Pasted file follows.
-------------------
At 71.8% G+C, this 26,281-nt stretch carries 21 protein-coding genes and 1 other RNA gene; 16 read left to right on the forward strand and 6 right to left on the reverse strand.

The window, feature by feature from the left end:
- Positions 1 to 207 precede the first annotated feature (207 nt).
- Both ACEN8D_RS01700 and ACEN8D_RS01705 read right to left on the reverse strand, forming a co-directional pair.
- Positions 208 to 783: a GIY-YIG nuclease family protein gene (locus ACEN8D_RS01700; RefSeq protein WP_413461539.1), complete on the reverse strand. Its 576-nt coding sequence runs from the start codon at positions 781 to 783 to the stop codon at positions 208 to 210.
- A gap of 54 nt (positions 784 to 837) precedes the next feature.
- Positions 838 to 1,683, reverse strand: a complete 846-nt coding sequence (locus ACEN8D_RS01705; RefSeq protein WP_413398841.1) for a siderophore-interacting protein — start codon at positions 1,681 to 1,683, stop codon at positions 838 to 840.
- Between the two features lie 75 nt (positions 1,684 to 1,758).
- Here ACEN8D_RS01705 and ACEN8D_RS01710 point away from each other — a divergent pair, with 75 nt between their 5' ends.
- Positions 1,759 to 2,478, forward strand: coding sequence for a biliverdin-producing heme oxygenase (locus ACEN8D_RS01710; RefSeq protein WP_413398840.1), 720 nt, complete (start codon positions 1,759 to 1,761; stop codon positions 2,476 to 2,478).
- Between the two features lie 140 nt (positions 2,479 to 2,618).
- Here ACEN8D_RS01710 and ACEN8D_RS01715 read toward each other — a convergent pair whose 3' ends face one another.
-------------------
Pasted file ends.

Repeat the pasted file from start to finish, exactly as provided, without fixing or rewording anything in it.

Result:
At 71.8% G+C, this 26,281-nt stretch carries 21 protein-coding genes and 1 other RNA gene; 16 read left to right on the forward strand and 6 right to left on the reverse strand.

The window, feature by feature from the left end:
- Positions 1 to 207 precede the first annotated feature (207 nt).
- Both ACEN8D_RS01700 and ACEN8D_RS01705 read right to left on the reverse strand, forming a co-directional pair.
- Positions 208 to 783: a GIY-YIG nuclease family protein gene (locus ACEN8D_RS01700; RefSeq protein WP_413461539.1), complete on the reverse strand. Its 576-nt coding sequence runs from the start codon at positions 781 to 783 to the stop codon at positions 208 to 210.
- A gap of 54 nt (positions 784 to 837) precedes the next feature.
- Positions 838 to 1,683, reverse strand: a complete 846-nt coding sequence (locus ACEN8D_RS01705; RefSeq protein WP_413398841.1) for a siderophore-interacting protein — start codon at positions 1,681 to 1,683, stop codon at positions 838 to 840.
- Between the two features lie 75 nt (positions 1,684 to 1,758).
- Here ACEN8D_RS01705 and ACEN8D_RS01710 point away from each other — a divergent pair, with 75 nt between their 5' ends.
- Positions 1,759 to 2,478, forward strand: coding sequence for a biliverdin-producing heme oxygenase (locus ACEN8D_RS01710; RefSeq protein WP_413398840.1), 720 nt, complete (start codon positions 1,759 to 1,761; stop codon positions 2,476 to 2,478).
- Between the two features lie 140 nt (positions 2,479 to 2,618).
- Here ACEN8D_RS01710 and ACEN8D_RS01715 read toward each other — a convergent pair whose 3' ends face one another.